Font Size

100% 150% 200%

Background Colour

Default Contrast
Close Reset

Clyde Defences, Portkil Battery Land Defences, Toman Dubh, No 3 Position

Blockhouse(S) (First World War), Trench(S) (First World War)

Site Name Clyde Defences, Portkil Battery Land Defences, Toman Dubh, No 3 Position

Classification Blockhouse(S) (First World War), Trench(S) (First World War)

Canmore ID 133244

Site Number NS28SW 30

NGR NS 2439 8134

Datum OSGB36 - NGR


Ordnance Survey licence number 100057073. All rights reserved.
Canmore Disclaimer. © Copyright and database right 2022.

Toggle Aerial | View on large map

Digital Images

Administrative Areas

  • Council Argyll And Bute
  • Parish Rosneath
  • Former Region Strathclyde
  • Former District Dumbarton
  • Former County Dunbartonshire

World War One Audit of Surviving Remains (15 July 2013)

The enclosure (NS 2439 8134) noted in the local SMR coincides with a defensive structure marked on a War Office map dated 1916 (The National Archives WO 78/4396), of the outer landward defences of Portkil Battery. . It is one of two 'Blockhouses' and two (possibly three) trench systems forming 'No. 3 Position'. The blockhouses are shown as being surrounded by horse-shoe-shaped banks. The other pillbox was at NS 24293 81502, and the maps show that this was connected by telephone to the battery. The two trench systems were at NS 24205 81550 and NS 24383 81743, which is noted on the local SMR as a Shieling hut. What may be a third cresent shaped trench not depicted on the War Office map lies at NS 24534 81608.

Information from HS/RCAHMS World War One Audit Project (GJB) 15 July 2013.

Archaeology Notes

NS28SW 30 2439 8134

NS 2439 8134 Enclosure.

Strathclyde Regional Council SMR 1995.


Project (March 2013 - September 2013)

A project to characterise the quantity and quality of the Scottish resource of known surviving remains of the First World War. Carried out in partnership between Historic Scotland and RCAHMS.

Field Visit (26 September 2016)

The First World War defences on Toman Dubh form part (No. 3 Position) of a larger infrastructure designed to protect the Portkil Coastal Battery (NS28SE 39) from its landward side (see also NS28SW 5, and NS28SE 39.15-17). Toman Dubh is a low rise in boggy moorland partly occupied by a mature conifer plantation, and the defences on it comprise two blockhouses (No. 5 and No. 6) and four firing trenches, some of these elements being depicted on a military plan (National Archives: WO78/4396). Blockhouse No. 5 (NS 24277 81486) is situated on the highest part of the hill, close to the crest of the steepish west flank which runs down to Lindowan Reservoir. Unfortunately, whilst its location was identified with some degree of certainty on the date of visit, forestry ploughing and the subsequent growth of the trees has rendered the positive identification of specific elements of the blockhouse very difficult. Similarly with the trenches (NS 2419 8156) depicted on the plan lying downhill and NW of the blockhouse, a short distance inside the edge of the modern plantation. Blockhouse No. 6 (NS 24389 81334) is situated on the SE shoulder of the hill in rough pasture. Subcircular on plan, it measures approximately 9m in diameter within a grass-grown bank about 1.5m in thickness and 0.4m in external height with an entrance on the SW. An external ditch, which probably served both as a drain and a source of material for the bank, measures up to 2.9m in breadth on the WSW by 0.2m in depth. Three firing-trenches are situated on the north and north-east flanks of the hill, all comprising a comparatively shallow ditch 1m to 1.2m in breadth and from 0.7m to 1m in depth, fronted by a low upcast mound. The most westerly ditch (NS 24380 81749) is a NW-facing arc at least 25m in length. The second trench lies about 25m uphill to the SE (NS 24410 81718) and comprised a straight length of waterlogged ditch some 13.5m long and facing NNE. The third trench (NS 24533 81606) is a NE-facing arc measuring about 27m in length.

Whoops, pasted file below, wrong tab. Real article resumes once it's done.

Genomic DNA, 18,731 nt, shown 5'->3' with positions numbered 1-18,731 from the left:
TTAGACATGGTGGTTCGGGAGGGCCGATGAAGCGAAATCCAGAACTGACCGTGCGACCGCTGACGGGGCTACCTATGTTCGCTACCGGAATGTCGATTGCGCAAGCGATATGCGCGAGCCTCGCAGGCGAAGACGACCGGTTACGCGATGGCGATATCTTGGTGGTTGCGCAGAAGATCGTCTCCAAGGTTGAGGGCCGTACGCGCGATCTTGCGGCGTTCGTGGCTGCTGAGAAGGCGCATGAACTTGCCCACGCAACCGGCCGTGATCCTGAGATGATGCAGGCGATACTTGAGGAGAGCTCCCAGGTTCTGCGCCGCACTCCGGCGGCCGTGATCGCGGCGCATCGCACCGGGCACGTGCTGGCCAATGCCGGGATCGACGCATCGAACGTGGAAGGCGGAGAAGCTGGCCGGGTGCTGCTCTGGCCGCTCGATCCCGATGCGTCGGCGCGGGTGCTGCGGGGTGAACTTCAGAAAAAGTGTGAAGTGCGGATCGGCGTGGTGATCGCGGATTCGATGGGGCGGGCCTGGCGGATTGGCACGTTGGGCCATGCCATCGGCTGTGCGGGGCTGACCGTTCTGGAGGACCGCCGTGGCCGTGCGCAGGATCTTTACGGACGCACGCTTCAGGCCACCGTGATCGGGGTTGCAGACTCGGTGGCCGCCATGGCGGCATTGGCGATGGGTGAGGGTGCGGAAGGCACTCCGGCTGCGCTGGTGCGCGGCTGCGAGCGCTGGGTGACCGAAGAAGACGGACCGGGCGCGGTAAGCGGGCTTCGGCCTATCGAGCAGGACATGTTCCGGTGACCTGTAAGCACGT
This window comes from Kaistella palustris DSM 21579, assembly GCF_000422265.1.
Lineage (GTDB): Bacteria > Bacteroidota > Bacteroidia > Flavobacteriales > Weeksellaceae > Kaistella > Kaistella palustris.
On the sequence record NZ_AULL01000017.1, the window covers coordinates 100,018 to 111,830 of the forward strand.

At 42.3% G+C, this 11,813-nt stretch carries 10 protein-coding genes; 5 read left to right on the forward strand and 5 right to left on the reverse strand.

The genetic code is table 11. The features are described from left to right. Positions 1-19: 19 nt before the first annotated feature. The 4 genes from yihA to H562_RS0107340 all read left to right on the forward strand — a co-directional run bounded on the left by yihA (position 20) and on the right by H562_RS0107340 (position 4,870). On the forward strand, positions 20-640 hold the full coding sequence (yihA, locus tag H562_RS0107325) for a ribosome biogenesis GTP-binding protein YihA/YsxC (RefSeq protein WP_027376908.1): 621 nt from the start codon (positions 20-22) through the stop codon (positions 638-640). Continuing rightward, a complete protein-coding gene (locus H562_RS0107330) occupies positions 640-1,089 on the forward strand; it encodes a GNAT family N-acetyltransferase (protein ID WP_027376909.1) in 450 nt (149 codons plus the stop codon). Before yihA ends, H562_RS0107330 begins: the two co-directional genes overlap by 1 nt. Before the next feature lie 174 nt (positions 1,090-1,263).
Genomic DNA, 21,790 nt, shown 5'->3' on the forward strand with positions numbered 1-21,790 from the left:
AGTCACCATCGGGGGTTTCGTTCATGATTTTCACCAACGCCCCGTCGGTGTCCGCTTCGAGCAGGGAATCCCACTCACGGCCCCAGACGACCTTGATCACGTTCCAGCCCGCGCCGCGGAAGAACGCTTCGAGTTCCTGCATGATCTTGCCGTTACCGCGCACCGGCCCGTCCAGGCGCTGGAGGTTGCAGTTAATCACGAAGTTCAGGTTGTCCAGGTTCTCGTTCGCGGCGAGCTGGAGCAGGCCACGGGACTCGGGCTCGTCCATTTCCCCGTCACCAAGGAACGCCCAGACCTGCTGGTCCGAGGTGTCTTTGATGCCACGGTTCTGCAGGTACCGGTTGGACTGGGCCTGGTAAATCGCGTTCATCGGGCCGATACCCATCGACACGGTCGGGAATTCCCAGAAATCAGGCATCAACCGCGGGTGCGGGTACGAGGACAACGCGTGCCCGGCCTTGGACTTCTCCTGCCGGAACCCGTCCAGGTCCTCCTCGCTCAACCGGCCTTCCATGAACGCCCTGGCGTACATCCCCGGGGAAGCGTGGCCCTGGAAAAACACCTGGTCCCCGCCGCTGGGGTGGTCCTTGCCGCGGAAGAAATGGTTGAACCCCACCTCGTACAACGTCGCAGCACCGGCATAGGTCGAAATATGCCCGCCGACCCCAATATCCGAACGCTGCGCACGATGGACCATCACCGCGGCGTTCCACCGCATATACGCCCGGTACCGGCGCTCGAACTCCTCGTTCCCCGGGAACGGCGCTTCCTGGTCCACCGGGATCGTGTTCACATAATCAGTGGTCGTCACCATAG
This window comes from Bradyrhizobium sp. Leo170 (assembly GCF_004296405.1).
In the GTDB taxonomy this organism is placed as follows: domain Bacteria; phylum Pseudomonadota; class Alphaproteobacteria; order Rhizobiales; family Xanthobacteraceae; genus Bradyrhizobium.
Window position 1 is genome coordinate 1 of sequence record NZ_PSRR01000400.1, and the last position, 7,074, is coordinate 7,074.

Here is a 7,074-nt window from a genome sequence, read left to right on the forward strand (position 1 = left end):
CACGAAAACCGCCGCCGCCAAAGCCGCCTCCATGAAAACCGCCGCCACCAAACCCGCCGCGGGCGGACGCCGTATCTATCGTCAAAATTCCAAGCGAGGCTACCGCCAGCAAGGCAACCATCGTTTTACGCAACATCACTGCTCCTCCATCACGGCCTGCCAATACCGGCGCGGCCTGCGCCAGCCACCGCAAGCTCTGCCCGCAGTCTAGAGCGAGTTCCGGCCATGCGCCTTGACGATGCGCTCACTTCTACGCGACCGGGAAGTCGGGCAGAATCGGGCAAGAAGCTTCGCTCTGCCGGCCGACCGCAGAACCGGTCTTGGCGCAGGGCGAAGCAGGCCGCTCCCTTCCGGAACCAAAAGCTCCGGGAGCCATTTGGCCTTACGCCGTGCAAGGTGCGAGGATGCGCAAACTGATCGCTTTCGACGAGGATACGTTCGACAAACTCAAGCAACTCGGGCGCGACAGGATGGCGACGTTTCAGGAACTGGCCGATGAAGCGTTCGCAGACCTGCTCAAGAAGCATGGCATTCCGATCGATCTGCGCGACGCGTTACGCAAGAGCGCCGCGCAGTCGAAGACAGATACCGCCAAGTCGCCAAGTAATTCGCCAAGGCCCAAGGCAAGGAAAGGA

Visited by HES, Survey and Recording (JRS, AK, AM) 26 September 2016.


MyCanmore Image Contributions

Contribute an Image

MyCanmore Text Contributions